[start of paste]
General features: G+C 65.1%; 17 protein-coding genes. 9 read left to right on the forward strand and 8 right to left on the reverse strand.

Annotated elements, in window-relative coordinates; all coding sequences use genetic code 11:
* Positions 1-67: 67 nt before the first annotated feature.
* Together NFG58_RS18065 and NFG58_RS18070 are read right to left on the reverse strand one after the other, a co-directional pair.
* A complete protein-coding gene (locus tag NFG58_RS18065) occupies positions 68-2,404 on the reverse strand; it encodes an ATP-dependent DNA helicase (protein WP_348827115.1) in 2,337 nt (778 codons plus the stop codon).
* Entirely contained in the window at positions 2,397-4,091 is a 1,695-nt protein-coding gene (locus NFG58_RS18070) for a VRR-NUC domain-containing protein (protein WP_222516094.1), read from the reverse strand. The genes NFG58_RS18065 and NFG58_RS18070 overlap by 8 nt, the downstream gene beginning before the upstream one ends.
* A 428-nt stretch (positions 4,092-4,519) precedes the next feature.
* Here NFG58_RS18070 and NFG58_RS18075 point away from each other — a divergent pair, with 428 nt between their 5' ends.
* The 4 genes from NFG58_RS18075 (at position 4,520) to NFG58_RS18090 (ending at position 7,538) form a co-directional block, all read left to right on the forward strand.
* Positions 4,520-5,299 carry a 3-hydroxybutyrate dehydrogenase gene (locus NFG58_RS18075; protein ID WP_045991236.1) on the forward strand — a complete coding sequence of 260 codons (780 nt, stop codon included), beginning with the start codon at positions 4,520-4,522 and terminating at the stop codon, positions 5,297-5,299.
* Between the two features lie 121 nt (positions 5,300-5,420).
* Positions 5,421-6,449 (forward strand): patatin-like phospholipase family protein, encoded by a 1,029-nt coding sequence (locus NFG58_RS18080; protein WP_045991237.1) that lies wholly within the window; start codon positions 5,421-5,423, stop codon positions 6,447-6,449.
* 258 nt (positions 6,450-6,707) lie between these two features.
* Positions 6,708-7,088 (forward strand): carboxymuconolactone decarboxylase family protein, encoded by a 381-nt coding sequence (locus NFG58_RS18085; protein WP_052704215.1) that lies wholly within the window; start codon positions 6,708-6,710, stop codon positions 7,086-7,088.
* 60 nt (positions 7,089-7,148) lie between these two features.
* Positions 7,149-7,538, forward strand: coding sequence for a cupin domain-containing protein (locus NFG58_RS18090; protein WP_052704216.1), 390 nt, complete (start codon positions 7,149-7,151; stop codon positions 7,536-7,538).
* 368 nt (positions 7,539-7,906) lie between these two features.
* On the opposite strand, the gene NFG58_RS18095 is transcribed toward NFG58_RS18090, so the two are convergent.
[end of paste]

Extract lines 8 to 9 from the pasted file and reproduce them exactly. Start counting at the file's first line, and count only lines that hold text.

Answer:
* Here NFG58_RS18070 and NFG58_RS18075 point away from each other — a divergent pair, with 428 nt between their 5' ends.
* The 4 genes from NFG58_RS18075 (at position 4,520) to NFG58_RS18090 (ending at position 7,538) form a co-directional block, all read left to right on the forward strand.